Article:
How can we successfully implement Request to Pay?

30 / 06 / 2021

On the second day of EBAday 2021, Kevin Brown, Independent Non-Executive Director and Advisor at Payment Industry Insights, moderated a discussion panel on the first steps with Request to Pay (RtP). In this session, he was joined by five international experts in this field of expertise and together they discussed the status of RtP, the role of regulators and the relationship between instant payment and RtP.

implement request to pay

Added value of RtP

Brown kicked off the session with a poll on where the audience stands regarding RtP. The result of the poll was quite interesting as 52 per cent of the respondents was still considering RtP services for their customers, while only 8 per cent already had RtP propositions for customers in production.

Hubertus von Poser, Member of the Managing Board at PPI AG, recognised the outcome of this poll, but was still a bit surprised: “When the SEPA schemes were introduced a couple of years ago, we had a lot of projects going on, but no business case as people did not see the added value. Now it is the complete opposite: there is demand and a business case, but we need more projects for introducing RtP on the bank site.”

Successful use cases

Currently, there are already many use cases in place regarding RtP and they can be found in numerous areas. RtP can provide solutions from direct debit through to point of sale transactions. Brown asked the other experts what the winning propositions will be in this first phase. Xavier Herrero, Manager Operational Fora/Development of Banking Services at CaixaBank: “I think the real winners will clearly be the B2B and B2C markets, because the ecommerce sector and POS are already using RtP. In addition, RtP will be able to interoperate between different systems within Europe, enabling consumers to pay in another country the same way as they do at home.”

Russ Waterhouse, Executive Vice President at The Clearing House, added that largebillers, such as utility and phone companies, form the first use case regarding RtP in the United States: “The vast majority of US consumers go to billing sites and experience a lot of friction. So, this is an opportunity to aggregate this back to the banking channel.”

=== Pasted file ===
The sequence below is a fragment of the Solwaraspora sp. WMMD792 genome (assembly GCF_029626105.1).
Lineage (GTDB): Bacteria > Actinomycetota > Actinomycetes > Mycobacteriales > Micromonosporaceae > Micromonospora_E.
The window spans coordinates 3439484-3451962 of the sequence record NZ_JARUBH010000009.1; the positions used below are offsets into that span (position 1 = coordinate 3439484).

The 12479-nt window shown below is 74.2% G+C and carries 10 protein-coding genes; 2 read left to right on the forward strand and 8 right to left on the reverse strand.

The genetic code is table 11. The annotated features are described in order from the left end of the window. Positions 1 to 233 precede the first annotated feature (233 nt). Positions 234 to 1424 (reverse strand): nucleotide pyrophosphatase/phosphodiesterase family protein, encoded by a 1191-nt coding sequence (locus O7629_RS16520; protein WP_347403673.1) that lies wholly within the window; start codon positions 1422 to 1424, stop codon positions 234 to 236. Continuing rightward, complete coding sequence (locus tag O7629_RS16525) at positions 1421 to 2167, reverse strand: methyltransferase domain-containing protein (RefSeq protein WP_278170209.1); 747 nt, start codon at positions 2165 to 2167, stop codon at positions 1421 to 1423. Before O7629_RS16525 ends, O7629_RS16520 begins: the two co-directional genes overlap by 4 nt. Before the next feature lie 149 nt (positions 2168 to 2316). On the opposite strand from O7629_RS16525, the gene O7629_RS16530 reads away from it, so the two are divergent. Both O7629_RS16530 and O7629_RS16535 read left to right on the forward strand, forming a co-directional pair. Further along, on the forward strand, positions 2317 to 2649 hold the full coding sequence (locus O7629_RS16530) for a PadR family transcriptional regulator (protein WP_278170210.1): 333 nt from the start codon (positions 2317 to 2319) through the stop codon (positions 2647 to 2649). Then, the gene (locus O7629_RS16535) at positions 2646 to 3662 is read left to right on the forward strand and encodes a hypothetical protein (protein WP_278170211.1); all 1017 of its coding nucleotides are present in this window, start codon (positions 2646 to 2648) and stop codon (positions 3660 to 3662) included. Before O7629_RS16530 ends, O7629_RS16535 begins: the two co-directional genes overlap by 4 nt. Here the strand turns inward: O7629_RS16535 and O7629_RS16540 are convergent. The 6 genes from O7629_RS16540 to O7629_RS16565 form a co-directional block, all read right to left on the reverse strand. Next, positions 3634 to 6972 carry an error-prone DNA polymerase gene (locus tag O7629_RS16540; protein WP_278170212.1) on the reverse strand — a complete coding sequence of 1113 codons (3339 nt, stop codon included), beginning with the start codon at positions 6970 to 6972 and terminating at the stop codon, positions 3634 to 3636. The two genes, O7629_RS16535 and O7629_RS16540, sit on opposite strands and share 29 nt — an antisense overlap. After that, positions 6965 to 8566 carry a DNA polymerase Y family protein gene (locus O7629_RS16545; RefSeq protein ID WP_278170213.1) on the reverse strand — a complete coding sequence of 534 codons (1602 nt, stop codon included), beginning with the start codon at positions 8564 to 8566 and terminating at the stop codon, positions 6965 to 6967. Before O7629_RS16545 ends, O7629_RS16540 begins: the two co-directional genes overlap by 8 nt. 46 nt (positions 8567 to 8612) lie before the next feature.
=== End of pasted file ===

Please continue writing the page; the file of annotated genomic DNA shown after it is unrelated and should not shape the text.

Standardisation is key

The discussion continued with the concern about whether the interoperability or reach of the RtP scheme will be sufficient. Will the industry sort this out or is there a role for regulators? Mark Lohweber, CEO of CoCoNet, states that this is a banking thing and that it is quite difficult for the corporate side to do something about this. In other words, the banking industry has to come up with an infrastructure for this. “In addition, the regulator must introduce an overall standardisation for the European market. Otherwise, every country will come up with its own standards, which will negatively affect the interoperability.”

Subsequently, the experts zoomed in on the relationship between RtP and instant payments. Herrero started out with saying that RtP is actually the missing link to give proper access to instant payments. Following that, Von Poser added that he believes that European regulators will make instant payments mandatory very soon.

Can RtP exist without instant payments?

The session ended with an interesting discussion on whether instant payments are essential for RtP to become a success. Lohweber started it off by stating that this is not the case, as there are several use cases in which RtP works without instant payments. The other experts did not totally agree with this statement, as they believe that instant payment is at least desirable for RtP. However, in order to be successful in POS and direct delivery, instant payment is definitely necessary. Petra Plompen, Senior Manager at EBA Clearing concluded: “The European Payments Initiative is focused on developing a European payment solution that is based on instant payment. Actually, instant payment forms the core of EPI and RtP is an important building block to come to a European payment solution.”

Edward van Dooren

Edward van Dooren

Edward started working in payments in 2003. He gained extensive experience in the field of payments in various roles. In his current role as strategic advisor, he focuses on monitoring the European payments industry, developing the strategy process within equensWorldline (including strategy execution) and M & A. His passion lies in achieving an easy, secure and efficient payment system.